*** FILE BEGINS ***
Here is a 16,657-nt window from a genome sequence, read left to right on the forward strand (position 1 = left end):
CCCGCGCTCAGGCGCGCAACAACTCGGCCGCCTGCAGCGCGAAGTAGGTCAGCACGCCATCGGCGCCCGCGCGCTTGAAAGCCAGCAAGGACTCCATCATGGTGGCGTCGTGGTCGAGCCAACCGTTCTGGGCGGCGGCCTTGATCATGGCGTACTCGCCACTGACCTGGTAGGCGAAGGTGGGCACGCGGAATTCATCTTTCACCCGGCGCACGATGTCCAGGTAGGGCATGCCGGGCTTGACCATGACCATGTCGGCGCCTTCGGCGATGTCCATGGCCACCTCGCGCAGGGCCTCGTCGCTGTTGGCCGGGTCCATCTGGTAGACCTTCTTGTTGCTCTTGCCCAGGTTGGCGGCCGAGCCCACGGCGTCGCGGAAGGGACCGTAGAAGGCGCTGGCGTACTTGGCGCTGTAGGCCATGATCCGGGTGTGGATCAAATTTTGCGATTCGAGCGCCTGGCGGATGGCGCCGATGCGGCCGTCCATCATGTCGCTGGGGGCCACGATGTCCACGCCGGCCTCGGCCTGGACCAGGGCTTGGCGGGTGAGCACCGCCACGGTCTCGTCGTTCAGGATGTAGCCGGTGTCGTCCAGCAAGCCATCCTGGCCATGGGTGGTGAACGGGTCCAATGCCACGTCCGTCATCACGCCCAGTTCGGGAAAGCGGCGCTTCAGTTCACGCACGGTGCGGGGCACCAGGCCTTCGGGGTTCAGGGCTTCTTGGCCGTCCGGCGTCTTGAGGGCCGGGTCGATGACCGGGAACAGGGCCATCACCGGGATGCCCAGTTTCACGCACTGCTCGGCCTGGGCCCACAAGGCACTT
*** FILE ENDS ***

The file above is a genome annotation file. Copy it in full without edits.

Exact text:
Here is a 16,657-nt window from a genome sequence, read left to right on the forward strand (position 1 = left end):
CCCGCGCTCAGGCGCGCAACAACTCGGCCGCCTGCAGCGCGAAGTAGGTCAGCACGCCATCGGCGCCCGCGCGCTTGAAAGCCAGCAAGGACTCCATCATGGTGGCGTCGTGGTCGAGCCAACCGTTCTGGGCGGCGGCCTTGATCATGGCGTACTCGCCACTGACCTGGTAGGCGAAGGTGGGCACGCGGAATTCATCTTTCACCCGGCGCACGATGTCCAGGTAGGGCATGCCGGGCTTGACCATGACCATGTCGGCGCCTTCGGCGATGTCCATGGCCACCTCGCGCAGGGCCTCGTCGCTGTTGGCCGGGTCCATCTGGTAGACCTTCTTGTTGCTCTTGCCCAGGTTGGCGGCCGAGCCCACGGCGTCGCGGAAGGGACCGTAGAAGGCGCTGGCGTACTTGGCGCTGTAGGCCATGATCCGGGTGTGGATCAAATTTTGCGATTCGAGCGCCTGGCGGATGGCGCCGATGCGGCCGTCCATCATGTCGCTGGGGGCCACGATGTCCACGCCGGCCTCGGCCTGGACCAGGGCTTGGCGGGTGAGCACCGCCACGGTCTCGTCGTTCAGGATGTAGCCGGTGTCGTCCAGCAAGCCATCCTGGCCATGGGTGGTGAACGGGTCCAATGCCACGTCCGTCATCACGCCCAGTTCGGGAAAGCGGCGCTTCAGTTCACGCACGGTGCGGGGCACCAGGCCTTCGGGGTTCAGGGCTTCTTGGCCGTCCGGCGTCTTGAGGGCCGGGTCGATGACCGGGAACAGGGCCATCACCGGGATGCCCAGTTTCACGCACTGCTCGGCCTGGGCCCACAAGGCACTT